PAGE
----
Stop being all judgey about ISIS

Joan Walsh of writes about ISIS, beheading and cultural imperialsm

Joan K. Walsh

If you’re like me, you are sick of hearing about ISIS. We can barely watch television without being forced to endure yet more disparaging coverage of the supposed atrocities of the Islamic caliphate. Pundits drone on endlessly about its so-called terror tactics, and even “open-minded” journalists criticize the organization for its views on women — only because those views differ from our own. And nary a day goes by without some hysterical loudmouth getting all critical about ISIS just because they sometimes engage in a little beheading.

I thought we, as a society, had progressed, but apparently not. It’s sad this bears repeating, but who are we to judge others?

Looking at photos of burned Yazidi villages in Iraq, slaughtered Christians in Syria or headless corpses of innocent Western journalists, it’s too easy for us to make pat denunciations. “Those ISIS guys are the very incarnation of evil,” we might say, our heads swelling. “The sort of people who ought to be erased from the planet.”

Well, well. Who died and made you King Solomon, up there on your fancy recliner, wearing your Nikes of Everlasting Wisdom, sipping from the Travel Mug of Moral Clarity?

You know, those masked ISIS fighters shouting “Allahu Akbar” as they mow down a hundred bound and blindfolded men might be repulsed by things you do, too. I’ll bet if they watched a grainy video of the way our teenagers behave on spring break, they’d conclude we were downright uncivilized, but would that mean their culturally-assigned judgements are correct?

My best friend’s daughter turned vegetarian after spending two months in India, and now she gets livid about eating meat. For her, killing animals is every bit as savage as killing humans, and all of us are committing murder, day after day, she says. Who’s to argue she’s wrong? What’s peanut butter to me, is putty to you. It’s all subjective.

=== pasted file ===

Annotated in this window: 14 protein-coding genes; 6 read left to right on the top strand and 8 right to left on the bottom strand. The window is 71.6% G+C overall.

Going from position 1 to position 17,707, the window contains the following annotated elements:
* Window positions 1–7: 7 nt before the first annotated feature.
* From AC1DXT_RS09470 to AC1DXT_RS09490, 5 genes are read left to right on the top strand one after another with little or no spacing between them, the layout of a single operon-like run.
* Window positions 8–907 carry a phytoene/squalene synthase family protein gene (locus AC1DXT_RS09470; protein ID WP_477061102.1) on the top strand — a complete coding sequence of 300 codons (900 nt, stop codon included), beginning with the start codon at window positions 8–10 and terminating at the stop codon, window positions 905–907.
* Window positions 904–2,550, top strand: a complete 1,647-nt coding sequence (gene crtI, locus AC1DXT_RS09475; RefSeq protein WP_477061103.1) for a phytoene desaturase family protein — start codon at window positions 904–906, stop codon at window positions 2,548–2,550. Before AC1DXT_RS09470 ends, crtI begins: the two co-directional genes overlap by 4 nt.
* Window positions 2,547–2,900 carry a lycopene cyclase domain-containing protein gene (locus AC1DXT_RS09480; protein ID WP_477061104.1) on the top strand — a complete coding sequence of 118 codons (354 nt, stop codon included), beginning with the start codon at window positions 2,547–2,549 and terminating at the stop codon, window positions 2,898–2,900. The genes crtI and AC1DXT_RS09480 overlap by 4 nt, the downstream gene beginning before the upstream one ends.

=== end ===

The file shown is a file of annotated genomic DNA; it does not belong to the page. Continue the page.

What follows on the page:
We Westerners get all hypercritical about the practice of beheading innocent people just because we’re not used to it, that’s all, just as most of us aren’t used to eating fried grasshoppers like they do in Mexico, or seeing men with painted faces wear gourds on their penises, as is the custom among certain South Pacific peoples. But that doesn’t mean any of it is wrong. What actually is wrong is thinking we’re right.

I doubt you would appreciate the folks from the Islamic caliphate getting worked up about the way you live your life, about the television shows you like to watch, for example. Imagine an ISIS pundit going on Fox News and saying that you shouldn’t watch “The Bachelorette” anymore because it’s degrading to women, and it goes against all standards of decent entertainment. You wouldn’t like that at all, and you’d even be inclined to say, “Leave me alone, because in my culture, this is just something we do.” To take this analogy further, what if ISIS grew to be a world power, got ahold of some drones, and started bombing you, saying it would only cease if you stopped going line dancing every Thursday night.

“That’s cultural imperialism,” you’d say. And do you know what? You’d be right.

Joan K. Walsh is an renowned thinker, writer and commentator.  She is author of the books “Let Me Speak, Please, Now” and “Move The Fuck Forward.”

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